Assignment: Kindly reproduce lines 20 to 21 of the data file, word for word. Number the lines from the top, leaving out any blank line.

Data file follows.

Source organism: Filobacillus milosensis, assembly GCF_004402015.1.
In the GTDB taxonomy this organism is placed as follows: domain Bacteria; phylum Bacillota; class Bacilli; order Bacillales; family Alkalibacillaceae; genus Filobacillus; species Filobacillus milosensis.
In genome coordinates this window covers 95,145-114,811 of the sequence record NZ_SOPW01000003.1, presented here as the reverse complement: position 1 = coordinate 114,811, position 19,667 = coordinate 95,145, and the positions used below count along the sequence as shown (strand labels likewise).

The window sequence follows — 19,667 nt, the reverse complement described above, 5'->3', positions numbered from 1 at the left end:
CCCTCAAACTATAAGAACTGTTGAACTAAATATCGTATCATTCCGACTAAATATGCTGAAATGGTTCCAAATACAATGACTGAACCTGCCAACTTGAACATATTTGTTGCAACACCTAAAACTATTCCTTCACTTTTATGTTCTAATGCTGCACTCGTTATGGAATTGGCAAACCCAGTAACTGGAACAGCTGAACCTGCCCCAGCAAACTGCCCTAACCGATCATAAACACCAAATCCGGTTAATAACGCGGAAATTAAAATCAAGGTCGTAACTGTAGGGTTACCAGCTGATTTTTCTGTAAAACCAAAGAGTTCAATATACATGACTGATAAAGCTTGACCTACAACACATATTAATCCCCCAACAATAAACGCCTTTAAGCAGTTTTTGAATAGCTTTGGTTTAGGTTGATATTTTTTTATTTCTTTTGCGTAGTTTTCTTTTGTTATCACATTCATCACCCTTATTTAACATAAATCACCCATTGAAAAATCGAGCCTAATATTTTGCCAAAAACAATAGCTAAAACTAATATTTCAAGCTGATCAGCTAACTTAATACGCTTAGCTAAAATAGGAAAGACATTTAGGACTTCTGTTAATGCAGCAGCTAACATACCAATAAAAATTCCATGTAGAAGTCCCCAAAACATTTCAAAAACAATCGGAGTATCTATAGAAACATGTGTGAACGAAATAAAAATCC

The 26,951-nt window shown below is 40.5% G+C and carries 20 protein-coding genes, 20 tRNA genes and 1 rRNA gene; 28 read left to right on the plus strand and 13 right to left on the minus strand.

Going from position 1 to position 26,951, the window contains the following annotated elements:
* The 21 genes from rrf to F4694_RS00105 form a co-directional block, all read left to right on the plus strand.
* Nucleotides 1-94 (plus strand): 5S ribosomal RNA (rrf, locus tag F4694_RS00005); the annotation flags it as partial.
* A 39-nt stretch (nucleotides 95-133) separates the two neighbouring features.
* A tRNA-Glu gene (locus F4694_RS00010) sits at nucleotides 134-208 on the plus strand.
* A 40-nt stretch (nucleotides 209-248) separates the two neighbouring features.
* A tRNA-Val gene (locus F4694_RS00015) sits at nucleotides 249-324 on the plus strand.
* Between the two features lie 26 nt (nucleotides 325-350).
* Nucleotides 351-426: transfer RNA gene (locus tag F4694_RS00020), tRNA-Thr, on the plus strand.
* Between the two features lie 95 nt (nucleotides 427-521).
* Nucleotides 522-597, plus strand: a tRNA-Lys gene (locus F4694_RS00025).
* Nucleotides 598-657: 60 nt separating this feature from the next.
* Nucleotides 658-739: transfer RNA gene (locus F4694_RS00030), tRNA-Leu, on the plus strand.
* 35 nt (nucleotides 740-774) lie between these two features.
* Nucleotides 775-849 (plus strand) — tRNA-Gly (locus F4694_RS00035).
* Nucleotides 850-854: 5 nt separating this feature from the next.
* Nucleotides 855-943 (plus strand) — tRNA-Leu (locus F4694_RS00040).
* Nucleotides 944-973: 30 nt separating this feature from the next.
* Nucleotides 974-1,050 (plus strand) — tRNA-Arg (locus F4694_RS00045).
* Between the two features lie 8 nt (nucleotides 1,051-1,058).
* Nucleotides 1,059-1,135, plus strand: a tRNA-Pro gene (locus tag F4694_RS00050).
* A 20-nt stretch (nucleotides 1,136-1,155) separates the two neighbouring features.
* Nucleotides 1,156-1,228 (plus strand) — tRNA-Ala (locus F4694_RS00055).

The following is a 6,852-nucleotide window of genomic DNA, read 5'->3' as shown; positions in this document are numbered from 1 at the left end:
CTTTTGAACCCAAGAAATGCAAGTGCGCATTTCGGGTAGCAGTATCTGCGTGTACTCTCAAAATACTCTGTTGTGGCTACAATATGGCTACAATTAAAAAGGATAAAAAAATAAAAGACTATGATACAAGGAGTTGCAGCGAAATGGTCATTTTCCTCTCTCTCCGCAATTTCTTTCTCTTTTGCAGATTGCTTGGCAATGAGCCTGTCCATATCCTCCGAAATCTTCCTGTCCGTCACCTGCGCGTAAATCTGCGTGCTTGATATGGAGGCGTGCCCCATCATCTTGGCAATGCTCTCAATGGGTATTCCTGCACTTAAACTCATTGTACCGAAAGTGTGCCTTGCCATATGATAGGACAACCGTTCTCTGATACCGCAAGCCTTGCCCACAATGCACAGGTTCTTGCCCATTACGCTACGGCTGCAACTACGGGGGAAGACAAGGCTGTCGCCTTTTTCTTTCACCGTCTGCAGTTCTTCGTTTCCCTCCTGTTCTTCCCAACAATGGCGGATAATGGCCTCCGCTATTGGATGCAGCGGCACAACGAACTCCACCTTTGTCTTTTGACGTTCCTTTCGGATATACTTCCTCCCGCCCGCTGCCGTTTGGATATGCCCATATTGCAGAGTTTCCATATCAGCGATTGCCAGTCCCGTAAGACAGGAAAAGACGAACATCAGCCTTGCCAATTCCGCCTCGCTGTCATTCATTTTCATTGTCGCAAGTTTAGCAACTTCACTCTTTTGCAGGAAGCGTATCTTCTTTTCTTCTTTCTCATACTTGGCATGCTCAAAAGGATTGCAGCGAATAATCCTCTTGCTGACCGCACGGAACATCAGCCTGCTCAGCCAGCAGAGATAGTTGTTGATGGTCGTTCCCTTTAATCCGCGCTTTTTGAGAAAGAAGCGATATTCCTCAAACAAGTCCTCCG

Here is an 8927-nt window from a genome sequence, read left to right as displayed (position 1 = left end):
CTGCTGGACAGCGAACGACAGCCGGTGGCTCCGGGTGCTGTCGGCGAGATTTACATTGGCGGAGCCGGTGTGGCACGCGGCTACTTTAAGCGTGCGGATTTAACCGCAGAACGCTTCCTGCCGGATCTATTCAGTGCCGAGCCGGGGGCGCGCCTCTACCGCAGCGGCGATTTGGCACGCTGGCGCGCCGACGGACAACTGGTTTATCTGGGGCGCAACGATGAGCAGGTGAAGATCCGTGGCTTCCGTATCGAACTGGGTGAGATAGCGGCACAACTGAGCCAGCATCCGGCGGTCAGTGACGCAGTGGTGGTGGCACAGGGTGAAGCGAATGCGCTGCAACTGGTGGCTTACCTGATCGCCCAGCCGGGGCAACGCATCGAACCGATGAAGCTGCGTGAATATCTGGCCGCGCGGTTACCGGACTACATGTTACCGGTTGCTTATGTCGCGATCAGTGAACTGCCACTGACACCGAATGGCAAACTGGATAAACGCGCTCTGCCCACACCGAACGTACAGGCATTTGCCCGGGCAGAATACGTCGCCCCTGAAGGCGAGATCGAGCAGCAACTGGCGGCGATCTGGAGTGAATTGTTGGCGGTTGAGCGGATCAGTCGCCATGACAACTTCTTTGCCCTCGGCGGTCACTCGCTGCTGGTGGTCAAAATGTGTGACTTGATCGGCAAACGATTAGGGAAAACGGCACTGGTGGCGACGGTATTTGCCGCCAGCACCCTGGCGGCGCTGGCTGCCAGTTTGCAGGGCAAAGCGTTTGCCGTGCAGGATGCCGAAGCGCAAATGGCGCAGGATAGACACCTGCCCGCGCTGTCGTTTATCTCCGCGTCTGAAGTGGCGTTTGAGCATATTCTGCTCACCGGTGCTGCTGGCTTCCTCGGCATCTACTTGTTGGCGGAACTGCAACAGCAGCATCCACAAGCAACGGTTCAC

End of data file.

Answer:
* 35 nt (nucleotides 740-774) lie between these two features.
* Nucleotides 775-849 (plus strand) — tRNA-Gly (locus F4694_RS00035).